Advanced Warfighter has the Aguila 7, the Mexican special forces leading the coup de tat. They were equipped with superior weapons (their sniper rifles in particular were a 1-hit-kill) and body armor. Advanced Warfighter 2 had PMC mercenaries hired by the rebels; being members of a PMC they had access to better arms and equipment than the rebels.
Future Soldier has the Bodarks ("Werewolves"), Russian elite special forces who are a match for the Ghosts themselves, including having access to the same advanced combat tech such as active camo (which also makes them invisible to your high-tech sensors) and EMP grenades.
Ghost Recon 2 has North Korean Special Forces, who use high tech Chinese weapons, fire more accurately and utilize better tactics than the rank and file DPRK grunt.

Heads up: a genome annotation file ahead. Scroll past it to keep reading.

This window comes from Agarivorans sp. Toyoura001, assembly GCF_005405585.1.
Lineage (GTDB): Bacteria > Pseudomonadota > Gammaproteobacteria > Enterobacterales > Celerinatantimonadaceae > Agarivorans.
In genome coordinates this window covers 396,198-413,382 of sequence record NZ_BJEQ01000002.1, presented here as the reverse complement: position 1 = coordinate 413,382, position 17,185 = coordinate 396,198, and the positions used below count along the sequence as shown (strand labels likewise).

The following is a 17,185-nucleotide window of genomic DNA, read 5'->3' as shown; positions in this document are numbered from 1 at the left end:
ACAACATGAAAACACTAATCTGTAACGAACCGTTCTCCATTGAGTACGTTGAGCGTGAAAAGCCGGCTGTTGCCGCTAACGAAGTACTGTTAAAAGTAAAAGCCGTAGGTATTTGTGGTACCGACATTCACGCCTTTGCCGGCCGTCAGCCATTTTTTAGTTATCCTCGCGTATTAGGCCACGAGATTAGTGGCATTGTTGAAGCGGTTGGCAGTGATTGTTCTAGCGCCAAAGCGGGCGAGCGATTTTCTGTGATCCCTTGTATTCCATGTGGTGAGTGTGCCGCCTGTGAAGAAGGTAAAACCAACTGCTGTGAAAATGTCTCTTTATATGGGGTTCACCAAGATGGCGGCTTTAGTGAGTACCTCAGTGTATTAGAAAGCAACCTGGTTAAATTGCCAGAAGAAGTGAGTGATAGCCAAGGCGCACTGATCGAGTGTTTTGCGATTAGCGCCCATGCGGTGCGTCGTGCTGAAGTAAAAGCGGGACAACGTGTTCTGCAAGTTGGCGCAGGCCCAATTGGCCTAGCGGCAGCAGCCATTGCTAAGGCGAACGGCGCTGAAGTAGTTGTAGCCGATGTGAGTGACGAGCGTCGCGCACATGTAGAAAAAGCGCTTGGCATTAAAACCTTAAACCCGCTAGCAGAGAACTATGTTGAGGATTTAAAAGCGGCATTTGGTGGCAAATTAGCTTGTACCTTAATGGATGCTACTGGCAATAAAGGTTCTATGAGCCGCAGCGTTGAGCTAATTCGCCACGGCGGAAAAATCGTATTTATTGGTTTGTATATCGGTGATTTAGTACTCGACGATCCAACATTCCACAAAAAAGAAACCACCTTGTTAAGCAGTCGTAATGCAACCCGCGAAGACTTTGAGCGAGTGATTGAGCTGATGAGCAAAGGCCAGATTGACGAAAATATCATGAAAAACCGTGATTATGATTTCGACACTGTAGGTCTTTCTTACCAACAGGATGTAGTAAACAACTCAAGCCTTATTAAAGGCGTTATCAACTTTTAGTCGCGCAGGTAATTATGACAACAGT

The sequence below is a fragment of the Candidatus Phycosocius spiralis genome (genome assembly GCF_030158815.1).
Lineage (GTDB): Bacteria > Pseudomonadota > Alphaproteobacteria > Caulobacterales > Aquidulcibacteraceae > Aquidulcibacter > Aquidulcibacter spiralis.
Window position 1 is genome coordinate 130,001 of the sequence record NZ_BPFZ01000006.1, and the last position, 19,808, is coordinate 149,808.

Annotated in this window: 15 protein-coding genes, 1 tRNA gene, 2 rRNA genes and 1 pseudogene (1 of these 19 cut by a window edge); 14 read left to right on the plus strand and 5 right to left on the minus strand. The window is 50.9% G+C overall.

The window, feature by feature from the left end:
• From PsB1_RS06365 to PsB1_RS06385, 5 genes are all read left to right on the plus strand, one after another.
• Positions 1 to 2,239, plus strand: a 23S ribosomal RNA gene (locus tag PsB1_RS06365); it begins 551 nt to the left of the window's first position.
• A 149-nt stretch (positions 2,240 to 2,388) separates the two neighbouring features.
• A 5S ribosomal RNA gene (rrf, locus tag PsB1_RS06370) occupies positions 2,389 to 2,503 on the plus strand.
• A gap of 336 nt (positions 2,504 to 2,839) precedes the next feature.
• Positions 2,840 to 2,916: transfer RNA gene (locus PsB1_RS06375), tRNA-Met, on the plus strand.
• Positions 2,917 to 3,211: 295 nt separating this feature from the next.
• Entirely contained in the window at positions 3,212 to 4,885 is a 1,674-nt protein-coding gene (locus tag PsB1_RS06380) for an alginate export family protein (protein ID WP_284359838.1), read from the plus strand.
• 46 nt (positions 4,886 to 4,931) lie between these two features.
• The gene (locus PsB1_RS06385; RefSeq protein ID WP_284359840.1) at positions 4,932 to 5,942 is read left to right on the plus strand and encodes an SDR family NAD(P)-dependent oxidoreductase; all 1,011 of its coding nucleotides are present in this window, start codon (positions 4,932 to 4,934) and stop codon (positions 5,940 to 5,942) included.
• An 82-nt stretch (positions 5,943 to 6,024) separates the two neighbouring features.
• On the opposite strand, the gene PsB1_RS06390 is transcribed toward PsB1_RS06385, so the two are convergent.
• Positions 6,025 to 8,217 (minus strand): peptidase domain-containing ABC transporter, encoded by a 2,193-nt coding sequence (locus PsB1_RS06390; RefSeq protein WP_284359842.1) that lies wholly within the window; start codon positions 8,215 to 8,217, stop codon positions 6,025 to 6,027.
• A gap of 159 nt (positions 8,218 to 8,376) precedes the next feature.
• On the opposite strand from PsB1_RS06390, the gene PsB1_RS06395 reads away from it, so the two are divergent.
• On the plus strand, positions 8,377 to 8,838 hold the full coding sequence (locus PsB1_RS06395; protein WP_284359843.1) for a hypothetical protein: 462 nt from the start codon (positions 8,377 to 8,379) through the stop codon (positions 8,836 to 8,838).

The original game had your team escort tanks on at least two instances. Granted that this is through urban terrain, where they're far more vulnerable to baddies carrying rocket launchers hiding behind walls. Thankfully, as long as you deal with the anti-armor troops and the occasional enemy vehicle (with your own anti-armor specialist), the tanks can take care of themselves fairly well.
In Advanced Warfighter, the Quarterback mission will challenge the intelligence of the US President Ballantine. The Ready For Bear mission has you escort the pilots of a liberated Abrams brigade, who are better at taking care of themselves.
One mission in Future Soldier has you "escort" the AI-controlled quadruped Warhound. Only, it's invincible against everything the enemy tries to throw at it, and comes with its own mortar and missile system. Guess what does most of the killing in that mission?